Alexandra Danilova, Alicia Markova, Coco Chanel, de Chirico, Diaghilev and the Ballets Russes, George Balanchine, Howard Gotlieb Archival Research Center, Igor Stravinsky, Jane Pritchard, Léon Bakst, Man Ray, Matisse, Michel Fokine, Picasso, Sergei Diaghilev
Anyone even marginally interested in ballet, art, or fashion should head to Washington D.C. this summer for the knock-out blockbuster exhibit “Diaghilev and the Ballets Russes, 1909-1929: When Art Danced with Music” at the National Gallery of Art. Adapted from a stellar 2010 exhibition at London’s Victoria & Albert Museum (curated by Jane Pritchard), the wildly colorful, entertaining, and often astonishing show celebrates one of the most innovative dance companies of all times. As the National Gallery explains, the Ballets Russes “propelled the performing arts to new heights through groundbreaking collaborations between artists, composers, choreographers, dancers, and fashion designers,” an unheard of phenomenon in the early 20th century.
It was visionary Russian impresario Sergei Diaghilev who brought together a Who’s Who of creative geniuses – Nijinsky, Pavlova, Picasso, Matisse, Man Ray, Bakst, Fokine, Stravinsky, Cocteau, Chanel, and countless others – creating nothing less than an aesthetic firestorm that electrified the world. The youngest-ever member and soloist of this illustrious company was 14-year-old Lilian Alicia Marks. Though known to dislike children, Diaghilev developed a close bond with the frail British dance prodigy after first seeing her perform as a 10-year-old.
Surprising everyone, Diaghilev became a father figure to the earnest, painfully shy girl, whisking her away from foggy London to sun-drenched Monte Carlo, home of the famed Ballets Russes. There Diaghilev renamed his “little daughter” (as he fondly called her) Alicia Markova, and began her fairy-tale education. “Uncle Igor” Strainvinsky was Markova’s music instructor, Matisse and Picasso taught her about modern art, and she learned about fashion from none other than Coco Chanel.
Also joining the company in 1924 was the untested, up-and-coming choreographer George Balanchine. Because of Markova’s astounding technique – able to do many jumps and spins formerly only performed by men – Balanchine selected the practically mute teenager to star in his first ballet for Diaghilev: Le Chant du Rossignol (The Song of The Nightingale). It would be a huge success for them both, with Balanchine on his way to becoming the most influential choreographer of the 20th century, and Markova a future world famous prima ballerina. The Nightingale introduced Balanchine’s never-before-seen modern balletic stylings and Markova’s ability to effortlessly float and fly like a bird.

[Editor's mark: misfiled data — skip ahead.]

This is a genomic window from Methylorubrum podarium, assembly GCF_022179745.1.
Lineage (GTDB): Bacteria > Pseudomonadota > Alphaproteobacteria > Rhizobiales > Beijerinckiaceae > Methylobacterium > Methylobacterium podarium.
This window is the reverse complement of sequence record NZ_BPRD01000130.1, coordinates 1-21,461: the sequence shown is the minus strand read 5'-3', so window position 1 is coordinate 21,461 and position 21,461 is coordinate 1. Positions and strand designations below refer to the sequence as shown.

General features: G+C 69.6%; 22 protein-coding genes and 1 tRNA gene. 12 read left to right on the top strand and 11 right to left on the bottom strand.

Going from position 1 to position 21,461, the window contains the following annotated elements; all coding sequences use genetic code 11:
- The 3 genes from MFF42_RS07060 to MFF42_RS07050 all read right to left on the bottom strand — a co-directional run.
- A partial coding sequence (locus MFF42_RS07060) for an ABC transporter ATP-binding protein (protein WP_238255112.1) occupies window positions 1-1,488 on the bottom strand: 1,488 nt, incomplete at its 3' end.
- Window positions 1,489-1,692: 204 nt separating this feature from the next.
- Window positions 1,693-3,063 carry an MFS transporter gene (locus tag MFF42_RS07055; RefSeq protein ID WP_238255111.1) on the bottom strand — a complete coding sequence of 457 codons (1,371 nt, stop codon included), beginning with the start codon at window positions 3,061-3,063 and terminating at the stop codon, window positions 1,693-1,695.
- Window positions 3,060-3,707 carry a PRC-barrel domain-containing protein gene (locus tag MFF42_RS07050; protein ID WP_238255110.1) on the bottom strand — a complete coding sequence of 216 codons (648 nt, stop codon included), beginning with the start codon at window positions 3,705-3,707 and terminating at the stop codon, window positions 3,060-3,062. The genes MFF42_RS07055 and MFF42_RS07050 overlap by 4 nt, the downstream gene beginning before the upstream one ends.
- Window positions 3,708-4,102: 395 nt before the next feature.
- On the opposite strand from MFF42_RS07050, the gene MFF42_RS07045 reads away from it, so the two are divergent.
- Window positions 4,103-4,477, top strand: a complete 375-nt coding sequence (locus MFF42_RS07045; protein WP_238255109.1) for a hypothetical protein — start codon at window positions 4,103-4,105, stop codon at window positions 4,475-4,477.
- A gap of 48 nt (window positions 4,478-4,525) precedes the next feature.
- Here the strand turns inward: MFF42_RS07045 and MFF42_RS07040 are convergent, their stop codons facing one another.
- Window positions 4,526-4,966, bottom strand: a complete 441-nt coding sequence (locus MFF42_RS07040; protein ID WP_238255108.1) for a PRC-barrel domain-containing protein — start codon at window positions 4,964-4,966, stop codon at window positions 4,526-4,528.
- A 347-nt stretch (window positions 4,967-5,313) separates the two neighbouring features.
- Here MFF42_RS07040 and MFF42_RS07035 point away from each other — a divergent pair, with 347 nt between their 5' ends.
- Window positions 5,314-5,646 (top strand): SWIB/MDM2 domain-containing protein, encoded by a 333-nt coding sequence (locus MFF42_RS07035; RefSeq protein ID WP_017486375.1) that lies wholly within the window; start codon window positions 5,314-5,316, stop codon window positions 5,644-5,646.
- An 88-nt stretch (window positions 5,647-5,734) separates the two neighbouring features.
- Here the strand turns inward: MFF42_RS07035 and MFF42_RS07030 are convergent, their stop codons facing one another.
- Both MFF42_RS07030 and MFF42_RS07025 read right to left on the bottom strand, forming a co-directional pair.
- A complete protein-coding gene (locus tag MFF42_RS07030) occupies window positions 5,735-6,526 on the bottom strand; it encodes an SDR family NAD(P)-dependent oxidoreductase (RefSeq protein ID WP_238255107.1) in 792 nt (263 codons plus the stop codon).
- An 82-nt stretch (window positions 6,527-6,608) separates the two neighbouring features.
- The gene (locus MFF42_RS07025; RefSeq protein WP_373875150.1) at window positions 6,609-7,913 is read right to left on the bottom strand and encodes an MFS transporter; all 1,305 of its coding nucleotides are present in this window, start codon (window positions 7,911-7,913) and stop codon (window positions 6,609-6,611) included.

The photo above shows Markova in a Matisse-designed costume for the ballet, but it wasn’t the original one she wore for the 1925 premiere. While Alicia had been picturing a brown-feathered tutu for the role of a tiny bird, Matisse had other ideas, as the ballerina reminisces in The Making of Markova: “Listen little one,” Matisse was saying, “white silk tights all over, then white satin ballet shoes, large diamond [rhinestone] bracelets around both ankles, the wrist of one arm, and the other just here above the elbow, a little white bonnet like a baby’s and no hair to show. Please dear remember, no hair.”
For the first time in ballet history, a ballerina appeared on stage wearing nothing but a second-skin leotard, and in white georgette, the teenaged Markova looked practically nude! She was so tiny and under-developed for her age, however, that the 14-year-old looked anything but vulgar, completely charming the French audiences. England was another story, however. When the Lord Chamberlain got wind of the “risqué” costume, he banned London’s own little Alicia from wearing it on stage. Matisse saved the day by designing a white chiffon tunic and pants (as seen in the photo above) so the show could go on.
Markova saved all the glorious Ballets Russes programs from her magical time with the company. Cover illustrations, costume designs, and photographs were created by the likes of Picasso, Derain, de Chirico, Braque, Miro, and Man Ray among others. They are part of the vast Alicia Markova Collection at the Howard Gotlieb Archival Research Center at Boston University and will be on view with other personal memorabilia belonging to the legendary ballerina from July through November 2013. The Making of Markova exhibit is free and open to the public in the Gotlieb Memorial Gallery on the first floor of the Mugar Memorial Library at Boston University.
The five years Markova spent at the Ballets Russes were the most influential of her career. In addition to being trained by the unquestioned creative superstars of her day, she met many dancers, choreographers, composers, and artists who became lifelong friends and colleagues. Seven years older than Markova, Alexandra Danilova was both Balanchine’s lover and a protective big sister to the timid dancer when they met. Two of the greatest ballerinas of their generation, the pair would be one another’s confidante, playmate, teacher and supporter for seven decades. Markova was eternally grateful to the man who that made all of that possible – the incomparable Sergei Diaghilev